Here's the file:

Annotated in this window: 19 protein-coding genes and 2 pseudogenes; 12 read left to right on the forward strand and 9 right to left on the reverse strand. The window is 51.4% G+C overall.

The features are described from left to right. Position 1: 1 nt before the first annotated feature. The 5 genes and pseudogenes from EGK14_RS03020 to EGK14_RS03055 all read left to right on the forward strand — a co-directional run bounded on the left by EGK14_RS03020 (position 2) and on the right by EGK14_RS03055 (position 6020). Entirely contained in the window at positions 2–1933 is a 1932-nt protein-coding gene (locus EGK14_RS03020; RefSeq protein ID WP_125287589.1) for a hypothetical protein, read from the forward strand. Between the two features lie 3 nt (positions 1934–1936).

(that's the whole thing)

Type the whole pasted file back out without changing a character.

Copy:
Annotated in this window: 19 protein-coding genes and 2 pseudogenes; 12 read left to right on the forward strand and 9 right to left on the reverse strand. The window is 51.4% G+C overall.

The features are described from left to right. Position 1: 1 nt before the first annotated feature. The 5 genes and pseudogenes from EGK14_RS03020 to EGK14_RS03055 all read left to right on the forward strand — a co-directional run bounded on the left by EGK14_RS03020 (position 2) and on the right by EGK14_RS03055 (position 6020). Entirely contained in the window at positions 2–1933 is a 1932-nt protein-coding gene (locus EGK14_RS03020; RefSeq protein ID WP_125287589.1) for a hypothetical protein, read from the forward strand. Between the two features lie 3 nt (positions 1934–1936).